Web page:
• Mrs. Wilson: Morning\Afternoon\Evening, Mr. Eric. Just\Still off to the post. Sometimes it's Nearly there! (especially at night) In you go, you little monkey!
    • Liz: THIS IS EXACTLY WHY WE SPLIT UP, ERIC!!!
    • Alison: I'm busy!
    • Mr. Perfect: I will AWAY!!!
    • Mrs. Perfect: Ah, Eric!, Hello, Eric. How art thou?
    • P.P. bribing Mr. Perfect's job: Catch you later, hero!
    • Doc: Relaaaaaaaaaaaaax.
  • Cloudcuckoolander: The cleaning lady at Eric's work throws out all his work at the end of each day while singing "La la la-la laaah, stick it in the bin!"
  • Cross-Popping Veins: Eric gets them several times an episode. At the end, they get so bad that they grab him by his throat! Lampshaded in "Pony" when Claire's diary says that she is too scared to ask Eric, because of his stess vein.
  • Cultural Translation: Yes, The BBC have broadcast Dino Babies, Little Bear, and Bucky O'Hare and the Toad Wars with the American voices still intact, but Stressed Eric? The cartoon was made by Klasky-Csupo (creators of Rugrats and The Wild Thornberrys), but it was the BBC that chose the voice acting for the characters and the setting in it! Although when the first season was shown in the US, Eric was revoiced by Hank Azaria (all the other voices remained). Also, production went to a different company for its second season (which has never been repeated on British television.)
  • Deliberately Cute Child: Claire, in some instances, acts cute, to get what she wants.
  • The Ditz: Brian. Besides being held back in school for three years, in much of scenes, he's bordering Too Dumb to Live, as he's often nomming on something he's not supposed to.
  • Door-to-Door Episode: In the first 1999 episode, Liz does this to create a fanbase for the hedgehogs. Everyone refuses.
  • Elmuh Fudd Syndwome: Claire talks like this, though, it's not as pronounced, except for when she swells up from her allergies.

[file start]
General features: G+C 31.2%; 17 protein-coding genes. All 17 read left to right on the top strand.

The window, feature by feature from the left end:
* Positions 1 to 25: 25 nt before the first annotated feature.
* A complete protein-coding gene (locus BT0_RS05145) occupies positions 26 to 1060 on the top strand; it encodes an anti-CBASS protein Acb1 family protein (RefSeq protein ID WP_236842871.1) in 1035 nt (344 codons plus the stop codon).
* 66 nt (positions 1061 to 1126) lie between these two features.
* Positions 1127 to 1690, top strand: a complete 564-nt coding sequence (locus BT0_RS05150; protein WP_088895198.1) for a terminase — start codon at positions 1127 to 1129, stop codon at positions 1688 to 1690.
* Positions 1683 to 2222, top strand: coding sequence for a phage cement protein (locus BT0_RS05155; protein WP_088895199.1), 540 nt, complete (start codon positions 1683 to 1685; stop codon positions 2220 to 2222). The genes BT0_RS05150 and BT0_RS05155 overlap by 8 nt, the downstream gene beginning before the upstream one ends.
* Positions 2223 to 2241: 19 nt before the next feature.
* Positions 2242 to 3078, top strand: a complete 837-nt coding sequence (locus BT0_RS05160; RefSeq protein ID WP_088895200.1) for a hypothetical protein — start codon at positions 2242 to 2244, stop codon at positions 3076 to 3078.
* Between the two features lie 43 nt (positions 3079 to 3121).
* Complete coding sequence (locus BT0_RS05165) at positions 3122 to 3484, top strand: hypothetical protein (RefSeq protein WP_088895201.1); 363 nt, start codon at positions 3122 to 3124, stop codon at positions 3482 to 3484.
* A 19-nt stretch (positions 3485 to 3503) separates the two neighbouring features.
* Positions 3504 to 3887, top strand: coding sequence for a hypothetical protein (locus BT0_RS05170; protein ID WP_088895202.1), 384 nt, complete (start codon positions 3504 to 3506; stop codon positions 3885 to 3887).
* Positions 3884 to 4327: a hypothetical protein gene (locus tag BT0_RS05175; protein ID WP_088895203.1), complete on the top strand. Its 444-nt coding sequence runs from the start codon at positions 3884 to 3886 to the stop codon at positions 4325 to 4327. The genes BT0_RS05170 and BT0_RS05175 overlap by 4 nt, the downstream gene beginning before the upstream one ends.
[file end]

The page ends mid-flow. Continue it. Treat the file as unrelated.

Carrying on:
• Everyone Calls Him "Barkeep": Doc's real name isn't said..
  • Express Lane Limit: One episode has three such lanes: "Less than ten items but more than four", "less than four items but more than one", and "one item or less" (which Eric promptly uses to checkout one potato.)
  • Extreme Omnivore: Brian will eat almost everything from VHSes to people's hair. Apparently, he has a pica.
  • Girlish Pigtails: Claire wears these in her red hair.
  • Granola Girl: Liz, besides being eccentric and selfish, she acts like this and, once, tried and failed to rally a fanbase for hedgehogs.
  • Hypocritical Humour: Liz will often call Eric selfish when he tries to ask her for a favour. See It's All About Me.
  • Idiosyncratic Episode Naming: This is another member of the One Word Episode Title club (see also Lou Grant, Smallville, The Secret Circle, Revenge, Rosie and Jim, The Young Ones and Tots TV).
  • Ill Girl:
    • Claire is allergic to virtually everything. This is further emphasized by her having a "prescription dolly"
    • Claire's friend Julie is allergic to even more things, including air. Her mother says she feels stupid giving birth to a daughter more allergic than Claire.
  • Instrumental Theme Tune: Both the U.K. and the U.S. versions are instrumentals.
  • It's All About Me: Liz, who refuses to take any time out of her schedule to help Eric with the kids.